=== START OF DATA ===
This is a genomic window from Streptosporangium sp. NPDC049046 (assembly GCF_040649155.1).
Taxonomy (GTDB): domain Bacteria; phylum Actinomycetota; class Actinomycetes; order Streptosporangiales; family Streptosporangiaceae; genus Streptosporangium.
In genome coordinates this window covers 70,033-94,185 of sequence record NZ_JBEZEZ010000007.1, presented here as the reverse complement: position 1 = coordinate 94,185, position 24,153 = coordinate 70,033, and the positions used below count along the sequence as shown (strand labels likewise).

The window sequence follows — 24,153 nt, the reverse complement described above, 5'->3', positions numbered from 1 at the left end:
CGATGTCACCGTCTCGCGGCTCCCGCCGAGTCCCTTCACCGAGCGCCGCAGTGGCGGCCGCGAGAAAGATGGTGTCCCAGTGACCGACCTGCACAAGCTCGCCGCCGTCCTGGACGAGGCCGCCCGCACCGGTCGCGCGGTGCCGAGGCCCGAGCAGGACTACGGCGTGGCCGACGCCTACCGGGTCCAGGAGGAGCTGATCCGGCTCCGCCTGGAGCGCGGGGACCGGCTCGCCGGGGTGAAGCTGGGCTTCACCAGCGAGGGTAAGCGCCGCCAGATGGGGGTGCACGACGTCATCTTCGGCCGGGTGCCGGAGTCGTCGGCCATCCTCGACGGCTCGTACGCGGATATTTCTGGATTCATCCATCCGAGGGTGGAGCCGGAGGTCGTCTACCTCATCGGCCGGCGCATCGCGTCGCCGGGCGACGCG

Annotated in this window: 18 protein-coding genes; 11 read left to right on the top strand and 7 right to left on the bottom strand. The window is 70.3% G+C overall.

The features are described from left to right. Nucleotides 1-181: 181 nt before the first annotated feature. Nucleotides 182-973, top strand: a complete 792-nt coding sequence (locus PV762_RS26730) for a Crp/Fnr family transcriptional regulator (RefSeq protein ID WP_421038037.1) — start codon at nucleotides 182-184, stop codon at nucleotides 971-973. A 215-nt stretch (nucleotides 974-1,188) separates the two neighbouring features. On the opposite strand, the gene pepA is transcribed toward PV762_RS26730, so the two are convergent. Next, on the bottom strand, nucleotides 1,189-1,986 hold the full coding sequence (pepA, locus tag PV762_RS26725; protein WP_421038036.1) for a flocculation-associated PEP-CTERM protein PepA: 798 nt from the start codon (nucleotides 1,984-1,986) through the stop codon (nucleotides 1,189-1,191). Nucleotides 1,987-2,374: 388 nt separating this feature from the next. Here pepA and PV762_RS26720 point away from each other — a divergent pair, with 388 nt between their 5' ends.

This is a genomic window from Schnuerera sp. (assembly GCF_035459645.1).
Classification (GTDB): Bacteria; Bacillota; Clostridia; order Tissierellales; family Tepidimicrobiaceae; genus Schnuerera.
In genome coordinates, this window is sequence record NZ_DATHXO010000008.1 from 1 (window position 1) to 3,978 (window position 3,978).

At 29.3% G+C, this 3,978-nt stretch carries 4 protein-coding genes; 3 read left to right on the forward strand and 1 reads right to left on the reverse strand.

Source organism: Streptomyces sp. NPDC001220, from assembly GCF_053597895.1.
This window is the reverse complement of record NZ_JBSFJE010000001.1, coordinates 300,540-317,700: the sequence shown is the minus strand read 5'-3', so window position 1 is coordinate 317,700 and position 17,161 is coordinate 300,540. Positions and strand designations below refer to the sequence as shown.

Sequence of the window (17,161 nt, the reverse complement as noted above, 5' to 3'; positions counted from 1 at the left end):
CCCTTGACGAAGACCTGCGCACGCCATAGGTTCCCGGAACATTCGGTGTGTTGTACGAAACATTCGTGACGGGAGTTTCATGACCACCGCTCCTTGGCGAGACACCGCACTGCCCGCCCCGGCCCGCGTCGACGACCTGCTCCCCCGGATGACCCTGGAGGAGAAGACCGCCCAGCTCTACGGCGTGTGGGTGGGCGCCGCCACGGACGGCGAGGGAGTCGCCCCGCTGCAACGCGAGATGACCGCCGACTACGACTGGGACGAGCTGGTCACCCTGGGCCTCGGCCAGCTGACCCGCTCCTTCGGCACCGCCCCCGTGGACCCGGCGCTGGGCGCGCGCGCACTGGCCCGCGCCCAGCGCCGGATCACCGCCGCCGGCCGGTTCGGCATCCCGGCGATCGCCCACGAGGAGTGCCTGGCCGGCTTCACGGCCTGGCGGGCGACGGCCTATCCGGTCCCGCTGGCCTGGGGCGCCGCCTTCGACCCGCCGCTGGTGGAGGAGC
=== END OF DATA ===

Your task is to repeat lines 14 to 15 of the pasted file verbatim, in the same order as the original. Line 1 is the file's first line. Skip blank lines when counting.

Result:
Sequence of the window (17,161 nt, the reverse complement as noted above, 5' to 3'; positions counted from 1 at the left end):
CCCTTGACGAAGACCTGCGCACGCCATAGGTTCCCGGAACATTCGGTGTGTTGTACGAAACATTCGTGACGGGAGTTTCATGACCACCGCTCCTTGGCGAGACACCGCACTGCCCGCCCCGGCCCGCGTCGACGACCTGCTCCCCCGGATGACCCTGGAGGAGAAGACCGCCCAGCTCTACGGCGTGTGGGTGGGCGCCGCCACGGACGGCGAGGGAGTCGCCCCGCTGCAACGCGAGATGACCGCCGACTACGACTGGGACGAGCTGGTCACCCTGGGCCTCGGCCAGCTGACCCGCTCCTTCGGCACCGCCCCCGTGGACCCGGCGCTGGGCGCGCGCGCACTGGCCCGCGCCCAGCGCCGGATCACCGCCGCCGGCCGGTTCGGCATCCCGGCGATCGCCCACGAGGAGTGCCTGGCCGGCTTCACGGCCTGGCGGGCGACGGCCTATCCGGTCCCGCTGGCCTGGGGCGCCGCCTTCGACCCGCCGCTGGTGGAGGAGC